Language design

Call for Feedback: Java Statics, Result Expressions and More

Thank you all for the feedback we got on the previous call! Here comes another round of changes and adjustments. Your opinions and use cases are welcome.

Java Statics and Inheritance

We are going to improve interoperability with Java statics in Kotlin by allowing Kotlin subclasses to access static members of their superclasses: we will now be able to use constants, nested classes and static utilities defined up the inheritance tree. Same for members of companion objects of supertypes.

We will also allow calling Java statics on Java classes that inherit them.

What won’t be allowed is calling an inherited static member on a Kotlin class:

// Java
public class Base {
    public static void foo() {}

// Kotlin
class Derived : Base() {
    fun test() {
        foo() // OK // OK // ERROR!

Lateinit val’s

With the help of our users we found that we have previously missed an unpleasant hole in the design of lateinit val: backing fields for such properties were not final, and thus Java code could modify them freely. That makes the val-ness of such properties vanish, because no code can ever assume any immutability on them, so we decided to take this feature back: from now on, only vars can be marked lateinit. We’ll keep thinking on use cases and improvements of this feature.

Backing fields and custom setters

An addition to the previously announced change in backing field syntax: if a property has a custom setter or is open, the setter may be reading the field before writing it, so there’s no syntax for initializing this property for the first time, unless it’s done upon declaration. So, we now require initializers for such properties:

var foo: Foo? = makeFoo() // initializer required
    set(v) {
        if (field != null)
        field = v

If we really need to initialize such a property in the constructor, we’d have to introduce a backing property:

private var _foo: Foo?
var foo: Foo?
    get() = _foo
    set(v) {
        if (_foo != null)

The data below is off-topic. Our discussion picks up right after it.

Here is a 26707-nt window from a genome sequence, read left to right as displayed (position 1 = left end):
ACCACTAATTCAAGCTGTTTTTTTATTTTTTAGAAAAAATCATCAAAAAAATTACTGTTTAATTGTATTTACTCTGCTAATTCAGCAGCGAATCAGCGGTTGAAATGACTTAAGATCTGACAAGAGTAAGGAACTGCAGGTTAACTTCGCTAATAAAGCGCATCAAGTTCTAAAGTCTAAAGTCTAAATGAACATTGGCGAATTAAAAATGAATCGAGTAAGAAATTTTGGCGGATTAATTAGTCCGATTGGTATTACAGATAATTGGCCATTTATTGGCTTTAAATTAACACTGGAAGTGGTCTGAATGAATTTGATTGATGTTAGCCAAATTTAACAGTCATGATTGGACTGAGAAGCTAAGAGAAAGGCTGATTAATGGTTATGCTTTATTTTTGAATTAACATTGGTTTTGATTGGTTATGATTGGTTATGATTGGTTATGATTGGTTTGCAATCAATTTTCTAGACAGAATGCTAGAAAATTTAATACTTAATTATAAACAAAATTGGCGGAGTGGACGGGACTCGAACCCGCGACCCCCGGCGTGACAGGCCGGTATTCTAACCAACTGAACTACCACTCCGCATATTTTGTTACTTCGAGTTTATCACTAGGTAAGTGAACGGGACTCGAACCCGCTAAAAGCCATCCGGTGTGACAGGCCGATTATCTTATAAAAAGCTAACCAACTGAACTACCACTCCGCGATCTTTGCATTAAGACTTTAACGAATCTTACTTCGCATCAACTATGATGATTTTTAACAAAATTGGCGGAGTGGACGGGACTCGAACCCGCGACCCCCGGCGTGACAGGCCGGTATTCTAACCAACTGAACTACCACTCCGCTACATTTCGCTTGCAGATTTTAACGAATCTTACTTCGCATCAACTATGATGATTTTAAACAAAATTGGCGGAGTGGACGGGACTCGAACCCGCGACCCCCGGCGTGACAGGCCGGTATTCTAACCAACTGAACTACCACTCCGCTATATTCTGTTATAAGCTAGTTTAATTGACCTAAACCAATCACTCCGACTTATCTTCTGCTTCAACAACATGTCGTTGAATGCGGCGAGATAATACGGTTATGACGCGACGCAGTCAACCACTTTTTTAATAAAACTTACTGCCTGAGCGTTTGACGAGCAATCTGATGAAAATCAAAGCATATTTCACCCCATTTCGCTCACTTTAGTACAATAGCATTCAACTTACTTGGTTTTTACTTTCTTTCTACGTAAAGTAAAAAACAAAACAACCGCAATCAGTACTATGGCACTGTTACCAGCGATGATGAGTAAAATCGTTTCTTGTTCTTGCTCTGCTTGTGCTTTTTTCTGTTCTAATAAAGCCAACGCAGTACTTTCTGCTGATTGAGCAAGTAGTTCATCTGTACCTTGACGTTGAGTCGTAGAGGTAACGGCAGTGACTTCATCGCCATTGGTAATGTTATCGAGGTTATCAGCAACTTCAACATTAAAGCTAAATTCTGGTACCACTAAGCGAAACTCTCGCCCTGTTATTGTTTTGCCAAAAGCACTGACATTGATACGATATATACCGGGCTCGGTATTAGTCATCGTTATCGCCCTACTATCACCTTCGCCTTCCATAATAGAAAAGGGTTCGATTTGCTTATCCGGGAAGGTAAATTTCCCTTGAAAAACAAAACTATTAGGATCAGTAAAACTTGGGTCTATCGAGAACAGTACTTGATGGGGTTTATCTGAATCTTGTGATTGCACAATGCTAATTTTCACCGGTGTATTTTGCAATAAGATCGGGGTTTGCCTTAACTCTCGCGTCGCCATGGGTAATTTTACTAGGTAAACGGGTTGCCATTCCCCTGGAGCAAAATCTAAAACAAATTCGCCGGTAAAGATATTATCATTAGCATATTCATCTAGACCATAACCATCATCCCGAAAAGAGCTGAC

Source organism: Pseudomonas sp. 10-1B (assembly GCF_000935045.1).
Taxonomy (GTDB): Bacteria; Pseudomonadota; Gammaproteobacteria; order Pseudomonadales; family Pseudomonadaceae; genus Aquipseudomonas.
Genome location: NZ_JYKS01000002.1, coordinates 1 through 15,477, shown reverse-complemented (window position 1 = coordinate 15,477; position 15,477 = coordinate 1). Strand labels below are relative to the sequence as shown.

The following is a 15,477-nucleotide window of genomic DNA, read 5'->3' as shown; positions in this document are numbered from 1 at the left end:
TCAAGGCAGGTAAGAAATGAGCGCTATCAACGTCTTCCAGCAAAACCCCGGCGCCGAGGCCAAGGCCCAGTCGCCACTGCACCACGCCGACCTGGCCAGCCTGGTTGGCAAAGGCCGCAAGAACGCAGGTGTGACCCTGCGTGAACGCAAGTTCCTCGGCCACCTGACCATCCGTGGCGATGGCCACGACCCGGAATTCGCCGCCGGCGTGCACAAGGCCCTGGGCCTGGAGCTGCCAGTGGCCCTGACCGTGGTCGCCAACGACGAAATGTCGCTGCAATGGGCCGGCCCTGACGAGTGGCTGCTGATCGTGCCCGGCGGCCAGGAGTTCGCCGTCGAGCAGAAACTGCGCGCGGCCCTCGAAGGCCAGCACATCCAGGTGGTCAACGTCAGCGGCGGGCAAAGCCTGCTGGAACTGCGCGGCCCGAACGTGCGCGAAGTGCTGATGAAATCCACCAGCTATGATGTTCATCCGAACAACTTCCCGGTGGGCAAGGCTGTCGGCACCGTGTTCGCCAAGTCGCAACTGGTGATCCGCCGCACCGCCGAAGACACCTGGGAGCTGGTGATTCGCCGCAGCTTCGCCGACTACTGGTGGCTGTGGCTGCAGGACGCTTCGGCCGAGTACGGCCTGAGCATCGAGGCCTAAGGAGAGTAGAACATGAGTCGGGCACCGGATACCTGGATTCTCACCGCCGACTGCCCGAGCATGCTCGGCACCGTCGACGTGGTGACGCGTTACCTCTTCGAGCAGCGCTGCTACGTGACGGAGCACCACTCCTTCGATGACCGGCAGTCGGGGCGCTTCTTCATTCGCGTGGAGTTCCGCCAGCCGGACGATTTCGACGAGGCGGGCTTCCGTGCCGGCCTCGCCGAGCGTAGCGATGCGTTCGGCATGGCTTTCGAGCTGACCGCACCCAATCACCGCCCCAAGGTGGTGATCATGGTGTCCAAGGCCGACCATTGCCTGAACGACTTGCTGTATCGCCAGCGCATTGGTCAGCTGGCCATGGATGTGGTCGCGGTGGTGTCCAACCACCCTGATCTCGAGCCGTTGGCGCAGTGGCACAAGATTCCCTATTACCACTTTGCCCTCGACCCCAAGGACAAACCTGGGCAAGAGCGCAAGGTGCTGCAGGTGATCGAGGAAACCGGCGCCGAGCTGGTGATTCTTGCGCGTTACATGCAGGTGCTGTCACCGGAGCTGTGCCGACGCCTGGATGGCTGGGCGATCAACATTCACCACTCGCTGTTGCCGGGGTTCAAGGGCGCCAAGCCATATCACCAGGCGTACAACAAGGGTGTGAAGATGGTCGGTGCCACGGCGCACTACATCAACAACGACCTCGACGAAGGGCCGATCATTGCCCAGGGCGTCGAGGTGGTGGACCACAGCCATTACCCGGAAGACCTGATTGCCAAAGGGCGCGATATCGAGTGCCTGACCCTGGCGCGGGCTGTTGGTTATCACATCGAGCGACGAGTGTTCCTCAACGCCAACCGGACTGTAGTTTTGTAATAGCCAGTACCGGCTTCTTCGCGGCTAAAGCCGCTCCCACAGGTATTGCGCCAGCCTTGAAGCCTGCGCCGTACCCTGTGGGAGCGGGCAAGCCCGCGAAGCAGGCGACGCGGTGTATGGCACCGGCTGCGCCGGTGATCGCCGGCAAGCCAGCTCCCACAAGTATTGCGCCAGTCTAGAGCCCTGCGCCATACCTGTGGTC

_foo = v

init {
    _foo = ...

Type parameter declarations

Historically, Kotlin had two forms of syntax for type parameter declarations for functions:

fun <T> = ...

fun<T>() = ...

Two is too many, so we decided to keep only the first one, because it places the declaration of T before its usages, which is easier to read and code completion will be more helpful.

Visibilities of subclasses and elements of declarations

It’s a technical requirement, but rather intuitive: if something is public, it should not, for example, expose a private type:

private open class Super

class Public : Super() {
    private class Private

    fun public(p: Private): Private = ...

From now on, public classes can’t extend private ones, and public members can’t expose private types.

More formally: a supertype or an element of a declaration must be (effectively) at least as visible as the declaration/class itself.

Marking result expressions

This one is not really decided, and very debatable indeed, but it can’t be added after 1.0, so we have been thinking about it for some time:

As some of you rightfully observed, it may be difficult at times to see what expressions are used as results of blocks or lambdas.

We are considering prefixing such result expressions with the ^ symbol (or maybe some other prefix) to make them visible, in the following cases:

  • expression is a result of a multi-line block or lambda, AND
  • its type is not Unit, nor Nothing.

Example (from the Kotlin code base):

val getter = target.getGetter() ?: run {
    val defaultGetter = DescriptorFactory.createDefaultGetter(target, Annotations.EMPTY)


 private fun transformTryCatchBlocks(methodNode: MethodNode, newTryStartLabels: HashMap<LabelNode, LabelNode>) {
     methodNode.tryCatchBlocks = { tcb ->
         val newTryStartLabel = newTryStartLabels[tcb.start]
         ^if (newTryStartLabel == null)
             TryCatchBlockNode(newTryStartLabel, tcb.end, tcb.handler, tcb.type)

Note that simply highlighting result expressions in the IDE is not really a solution:

  • It does not prevent accidentally changing results of lambdas or block by adding a harmless-looking println() at the end,
  • It doesn’t work on GitHub, in Terminal or anywhere outside the IDE

We did a quick experiment on the Kotlin codebase, and added all the necessary prefixes:

See diff on github

The diff above will give you a sense of what such code might look like.

To give you an idea of how often this will occur in the code: we got 493 lines changed out of about 230’000 lines of Kotlin code (0.21%), and 233 files were changed out of 2190 Kotlin files we have in our code base (every 10th file).

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